Lower Mississippi River Dispatch
Vol 9 No 5c, Thursday, May 16, 2013
The Mark River Blog
River Gator Chronicles:
High Water Helena
After many days of torrential rains in the Delta, the sun comes out and warms the air highlighting the settings that comes with season. The birds are covering the forest canopy, feasting as they continue their journey home. The colors in the flowers and trees are deep and striking. The Mississippi River is still rising creating a different river from last year's epic low water.
We start our day attending to maintenance on the boats when opportunity permits itself.
Driftwood Johnny makes a great suggestion, "you Quapaws should make the St. Francis to Helena run today."
Without any argument, we agreed. The day was perfect with sunshine and practically no wind.
According to the River Gator www.rivergator.org, the run would be approximately 12 miles and with the river levels should be an pristine paddle. It would take us a little over four hours, which was perfect knowing we have canoe class with the Kipp-Delta kids following the paddle.
We gear up at the new Quapaw Canoe Company Helena Outpost (located on the levee at 107 Perry Street -- its th last building in town as you leave downtown towards the River Park and the Helena Harbor boat launch).
We head north on the levee with our shuttle, driven by Driftwood, and joined by the Helena A&P Tourism director Julia. I love the drive through the St. Francis Forest and Crowley's Ridge. It never disappoints. We quickly hear the song birds filling the air with music. We spook a lone turkey as she frantically runs into the forests.
Suddenly, Driftwood says calmly, "get my camera." I crawl over the backseat, grab the camera, and directly in front of us on a fence pole was a huge Great Horned Owl. He managed to get a few pictures as the owl rotates it's neck 180 degrees before flying off into the trees. John hands the camera to Julia and lets her take a few shots. You can see the excitement in her eyes as she experiences the gifts of nature.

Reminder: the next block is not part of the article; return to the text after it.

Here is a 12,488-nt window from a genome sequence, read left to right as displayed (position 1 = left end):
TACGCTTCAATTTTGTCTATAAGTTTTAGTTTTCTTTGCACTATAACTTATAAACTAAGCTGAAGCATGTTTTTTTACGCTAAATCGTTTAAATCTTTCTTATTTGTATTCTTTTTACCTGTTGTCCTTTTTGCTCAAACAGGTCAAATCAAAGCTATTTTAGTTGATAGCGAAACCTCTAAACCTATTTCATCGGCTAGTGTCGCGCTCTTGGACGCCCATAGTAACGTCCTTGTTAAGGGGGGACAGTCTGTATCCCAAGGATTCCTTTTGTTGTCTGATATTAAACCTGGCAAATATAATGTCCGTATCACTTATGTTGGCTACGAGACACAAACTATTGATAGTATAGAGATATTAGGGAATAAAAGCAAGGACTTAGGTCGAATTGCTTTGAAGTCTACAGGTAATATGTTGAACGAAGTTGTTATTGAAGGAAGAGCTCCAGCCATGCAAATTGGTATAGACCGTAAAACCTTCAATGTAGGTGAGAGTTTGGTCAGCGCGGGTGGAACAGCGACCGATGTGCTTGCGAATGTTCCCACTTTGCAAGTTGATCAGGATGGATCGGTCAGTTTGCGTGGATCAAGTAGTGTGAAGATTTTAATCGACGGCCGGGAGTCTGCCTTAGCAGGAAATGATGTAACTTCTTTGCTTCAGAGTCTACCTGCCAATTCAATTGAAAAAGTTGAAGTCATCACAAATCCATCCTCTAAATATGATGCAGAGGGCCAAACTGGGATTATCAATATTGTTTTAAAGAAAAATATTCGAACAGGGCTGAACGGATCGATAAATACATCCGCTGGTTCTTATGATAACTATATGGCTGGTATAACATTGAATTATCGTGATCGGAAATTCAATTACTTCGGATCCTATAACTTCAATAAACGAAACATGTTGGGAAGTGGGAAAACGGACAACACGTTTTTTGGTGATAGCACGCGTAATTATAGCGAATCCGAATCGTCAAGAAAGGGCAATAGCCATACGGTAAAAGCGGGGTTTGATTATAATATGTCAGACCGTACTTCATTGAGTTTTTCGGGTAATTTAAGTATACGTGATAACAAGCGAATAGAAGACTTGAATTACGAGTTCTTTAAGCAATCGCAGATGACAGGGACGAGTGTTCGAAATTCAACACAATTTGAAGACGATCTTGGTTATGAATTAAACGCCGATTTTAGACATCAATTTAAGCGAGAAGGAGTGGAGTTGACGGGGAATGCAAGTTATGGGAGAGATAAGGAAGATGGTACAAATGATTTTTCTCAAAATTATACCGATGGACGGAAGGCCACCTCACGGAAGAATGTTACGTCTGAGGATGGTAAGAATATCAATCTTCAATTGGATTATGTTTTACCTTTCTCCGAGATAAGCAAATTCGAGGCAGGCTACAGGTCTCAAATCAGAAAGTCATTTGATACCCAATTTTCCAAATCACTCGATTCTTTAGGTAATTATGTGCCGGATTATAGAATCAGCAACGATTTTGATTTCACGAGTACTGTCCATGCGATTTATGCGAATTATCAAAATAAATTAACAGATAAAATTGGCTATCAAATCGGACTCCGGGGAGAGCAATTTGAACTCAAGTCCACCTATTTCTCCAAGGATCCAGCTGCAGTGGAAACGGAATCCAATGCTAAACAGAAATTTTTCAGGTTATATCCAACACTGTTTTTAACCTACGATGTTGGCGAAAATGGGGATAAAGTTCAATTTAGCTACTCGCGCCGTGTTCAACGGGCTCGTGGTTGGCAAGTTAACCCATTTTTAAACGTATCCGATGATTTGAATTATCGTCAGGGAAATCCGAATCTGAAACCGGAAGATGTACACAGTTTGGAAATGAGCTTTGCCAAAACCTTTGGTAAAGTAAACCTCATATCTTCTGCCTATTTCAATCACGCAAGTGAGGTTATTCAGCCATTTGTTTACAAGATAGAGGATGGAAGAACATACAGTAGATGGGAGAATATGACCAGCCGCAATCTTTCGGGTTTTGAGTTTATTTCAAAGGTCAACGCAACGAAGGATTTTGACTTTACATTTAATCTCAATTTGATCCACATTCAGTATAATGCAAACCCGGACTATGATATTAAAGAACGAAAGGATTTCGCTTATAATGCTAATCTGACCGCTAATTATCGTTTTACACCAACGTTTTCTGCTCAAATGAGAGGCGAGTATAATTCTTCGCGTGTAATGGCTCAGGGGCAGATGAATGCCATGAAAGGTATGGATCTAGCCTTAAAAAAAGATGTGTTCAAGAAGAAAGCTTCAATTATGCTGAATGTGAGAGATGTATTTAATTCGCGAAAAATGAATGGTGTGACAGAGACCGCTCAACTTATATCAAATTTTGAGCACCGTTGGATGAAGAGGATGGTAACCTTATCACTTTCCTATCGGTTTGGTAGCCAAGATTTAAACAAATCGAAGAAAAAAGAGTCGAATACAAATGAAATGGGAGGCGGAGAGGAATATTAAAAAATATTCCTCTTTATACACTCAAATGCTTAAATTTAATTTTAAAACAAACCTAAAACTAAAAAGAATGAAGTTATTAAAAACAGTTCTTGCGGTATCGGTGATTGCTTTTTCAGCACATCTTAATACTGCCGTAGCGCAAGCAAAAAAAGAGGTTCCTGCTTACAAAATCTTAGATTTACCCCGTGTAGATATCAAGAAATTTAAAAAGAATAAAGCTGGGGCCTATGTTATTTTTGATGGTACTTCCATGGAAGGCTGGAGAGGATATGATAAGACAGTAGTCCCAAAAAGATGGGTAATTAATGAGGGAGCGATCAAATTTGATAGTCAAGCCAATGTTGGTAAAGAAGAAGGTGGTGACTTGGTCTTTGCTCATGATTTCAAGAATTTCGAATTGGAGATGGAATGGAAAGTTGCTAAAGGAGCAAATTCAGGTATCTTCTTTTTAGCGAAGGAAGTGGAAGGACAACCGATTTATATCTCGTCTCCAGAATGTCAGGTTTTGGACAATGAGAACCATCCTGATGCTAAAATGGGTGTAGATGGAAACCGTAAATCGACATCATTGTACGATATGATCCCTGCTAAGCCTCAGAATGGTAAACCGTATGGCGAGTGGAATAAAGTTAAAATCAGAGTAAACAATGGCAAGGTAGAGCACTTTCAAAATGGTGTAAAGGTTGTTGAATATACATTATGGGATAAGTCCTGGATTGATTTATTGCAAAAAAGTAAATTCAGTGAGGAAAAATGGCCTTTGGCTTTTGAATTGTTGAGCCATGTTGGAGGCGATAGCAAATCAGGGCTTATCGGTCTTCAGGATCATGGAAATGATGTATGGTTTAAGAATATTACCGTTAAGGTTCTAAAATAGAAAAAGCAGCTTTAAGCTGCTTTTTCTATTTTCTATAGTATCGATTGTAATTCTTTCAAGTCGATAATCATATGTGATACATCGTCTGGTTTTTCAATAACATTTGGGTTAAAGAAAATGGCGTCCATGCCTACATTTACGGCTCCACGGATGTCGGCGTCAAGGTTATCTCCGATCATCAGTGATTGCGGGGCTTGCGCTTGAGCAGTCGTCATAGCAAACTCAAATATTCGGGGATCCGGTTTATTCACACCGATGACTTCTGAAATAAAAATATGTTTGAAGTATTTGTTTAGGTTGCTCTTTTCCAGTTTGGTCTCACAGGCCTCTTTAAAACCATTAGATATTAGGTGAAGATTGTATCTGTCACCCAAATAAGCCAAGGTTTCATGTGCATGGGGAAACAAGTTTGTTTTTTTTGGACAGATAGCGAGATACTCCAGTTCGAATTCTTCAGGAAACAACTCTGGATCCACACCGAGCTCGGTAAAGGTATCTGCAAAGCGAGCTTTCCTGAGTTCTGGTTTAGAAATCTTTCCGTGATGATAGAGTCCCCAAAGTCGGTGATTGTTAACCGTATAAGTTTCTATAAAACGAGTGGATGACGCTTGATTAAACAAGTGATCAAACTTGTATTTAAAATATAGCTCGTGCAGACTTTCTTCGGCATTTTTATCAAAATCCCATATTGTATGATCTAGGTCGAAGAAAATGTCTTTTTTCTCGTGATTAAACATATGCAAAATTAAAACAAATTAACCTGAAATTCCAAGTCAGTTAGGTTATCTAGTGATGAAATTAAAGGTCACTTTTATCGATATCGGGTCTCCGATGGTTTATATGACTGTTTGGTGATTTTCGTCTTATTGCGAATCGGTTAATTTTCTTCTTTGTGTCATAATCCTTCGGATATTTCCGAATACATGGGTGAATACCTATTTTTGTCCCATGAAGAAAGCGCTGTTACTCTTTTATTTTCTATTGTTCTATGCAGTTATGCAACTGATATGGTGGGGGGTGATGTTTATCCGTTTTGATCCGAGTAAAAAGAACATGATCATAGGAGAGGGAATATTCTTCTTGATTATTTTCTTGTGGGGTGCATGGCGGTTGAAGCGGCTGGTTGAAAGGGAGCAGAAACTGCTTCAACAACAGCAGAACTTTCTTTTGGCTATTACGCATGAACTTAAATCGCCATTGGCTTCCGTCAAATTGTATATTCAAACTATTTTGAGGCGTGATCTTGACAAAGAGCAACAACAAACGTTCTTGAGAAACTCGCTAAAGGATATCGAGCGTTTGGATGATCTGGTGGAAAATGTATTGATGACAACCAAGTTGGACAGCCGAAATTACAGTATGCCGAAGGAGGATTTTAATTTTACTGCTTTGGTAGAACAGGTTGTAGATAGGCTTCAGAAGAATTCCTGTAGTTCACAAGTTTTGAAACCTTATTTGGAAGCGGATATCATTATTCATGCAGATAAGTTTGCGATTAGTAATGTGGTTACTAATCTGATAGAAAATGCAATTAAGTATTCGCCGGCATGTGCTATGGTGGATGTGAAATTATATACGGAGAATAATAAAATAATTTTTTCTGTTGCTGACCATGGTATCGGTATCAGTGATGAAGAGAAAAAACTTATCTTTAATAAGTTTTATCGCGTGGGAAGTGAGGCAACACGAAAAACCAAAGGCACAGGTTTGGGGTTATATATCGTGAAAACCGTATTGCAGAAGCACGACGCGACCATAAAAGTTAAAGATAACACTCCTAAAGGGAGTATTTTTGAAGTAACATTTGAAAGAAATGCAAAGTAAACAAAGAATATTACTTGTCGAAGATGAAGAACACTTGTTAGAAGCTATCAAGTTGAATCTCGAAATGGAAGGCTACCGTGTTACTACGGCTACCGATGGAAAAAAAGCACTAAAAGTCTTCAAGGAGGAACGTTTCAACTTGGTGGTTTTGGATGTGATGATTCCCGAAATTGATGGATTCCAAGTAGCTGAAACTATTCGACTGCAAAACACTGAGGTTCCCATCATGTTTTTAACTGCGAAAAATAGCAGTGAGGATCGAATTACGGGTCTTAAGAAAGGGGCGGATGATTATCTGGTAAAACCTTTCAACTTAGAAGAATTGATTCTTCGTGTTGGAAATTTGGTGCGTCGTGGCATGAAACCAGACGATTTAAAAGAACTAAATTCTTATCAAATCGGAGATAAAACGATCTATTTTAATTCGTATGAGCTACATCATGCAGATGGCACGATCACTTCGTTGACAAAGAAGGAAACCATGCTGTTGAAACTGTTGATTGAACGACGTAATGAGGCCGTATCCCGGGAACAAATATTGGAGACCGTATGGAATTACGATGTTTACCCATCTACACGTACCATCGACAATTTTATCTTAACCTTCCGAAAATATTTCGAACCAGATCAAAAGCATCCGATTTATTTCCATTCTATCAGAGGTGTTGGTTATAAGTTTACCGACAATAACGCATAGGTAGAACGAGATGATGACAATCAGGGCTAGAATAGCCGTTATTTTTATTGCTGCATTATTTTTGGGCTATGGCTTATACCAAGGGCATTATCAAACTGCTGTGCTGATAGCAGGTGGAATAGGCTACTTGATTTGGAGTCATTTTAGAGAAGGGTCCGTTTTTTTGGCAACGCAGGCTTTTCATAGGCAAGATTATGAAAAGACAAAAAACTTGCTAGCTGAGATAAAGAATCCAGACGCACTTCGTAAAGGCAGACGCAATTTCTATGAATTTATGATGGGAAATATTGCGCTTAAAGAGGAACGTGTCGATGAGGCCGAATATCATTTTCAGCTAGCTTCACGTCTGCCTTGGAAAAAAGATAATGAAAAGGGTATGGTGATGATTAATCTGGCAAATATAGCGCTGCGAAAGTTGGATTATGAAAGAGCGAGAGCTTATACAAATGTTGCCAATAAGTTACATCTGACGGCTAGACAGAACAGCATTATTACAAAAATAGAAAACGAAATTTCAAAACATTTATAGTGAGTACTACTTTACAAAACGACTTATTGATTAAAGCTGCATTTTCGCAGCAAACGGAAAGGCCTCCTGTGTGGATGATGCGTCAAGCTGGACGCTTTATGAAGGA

We continue on wondering down the road taking guesses on where the road would end, knowing with high water, it's anyone's guess. We come to the end of the road and you can see the mouth of the St. Francis in the distant. We unload our gear and all have a snack of grapes, say our goodbyes, and float off into the flooded hardwood forest.
We paddle through the flooded forest and immediately see the contrast in the water from both rivers. The St. Francis River is a beautiful green and the Mississippi River a chocolate milk. You can see the distinctiveness in the dividing water line. You can see the position of underwater infrastructure by the eddies and turbulence in the water. The river is swift, and there are a few barges moving downstream with ease while those going upstream are struggling against the powerful currents. We stay bank right, finding a small oasis in the trees where you could see Crowley's Ridge at eye level, then crossed the back channel to the middle channel that forms at high water levels. In the distant we see a small sandbar and head towards it for lunch. We are not alone as deer tracks cover our small beach. Ants of all species share the only strip of dry land. We sit underneath the willows shading us from the sun and enjoy our sandwiches as we count our blessings. We officially rename this small oasis as "Bologna Island" because it was created by the 2011 flood and that was our choice of nourishment. Usually there is no dry ground on Buck Island during high water.
In high water, Buck Island is a flooded landscape with flooded waterways flowing from the top of the island to the bottom. We dip into one of the sloughs and it's a different world. Big fish swim underneath our boat. The tree limbs are full of snails and ants escaping the high water. It's surreal and you hear nothing but the birds singing and feasting in the canopy.
As usual , time flies on the River, so we head back to meet the kids for class. As we come through forest to the main channel you can hear the children in the distant cheering and marveling at our arrival for class. I felt like we had just got back from a lengthy expedition.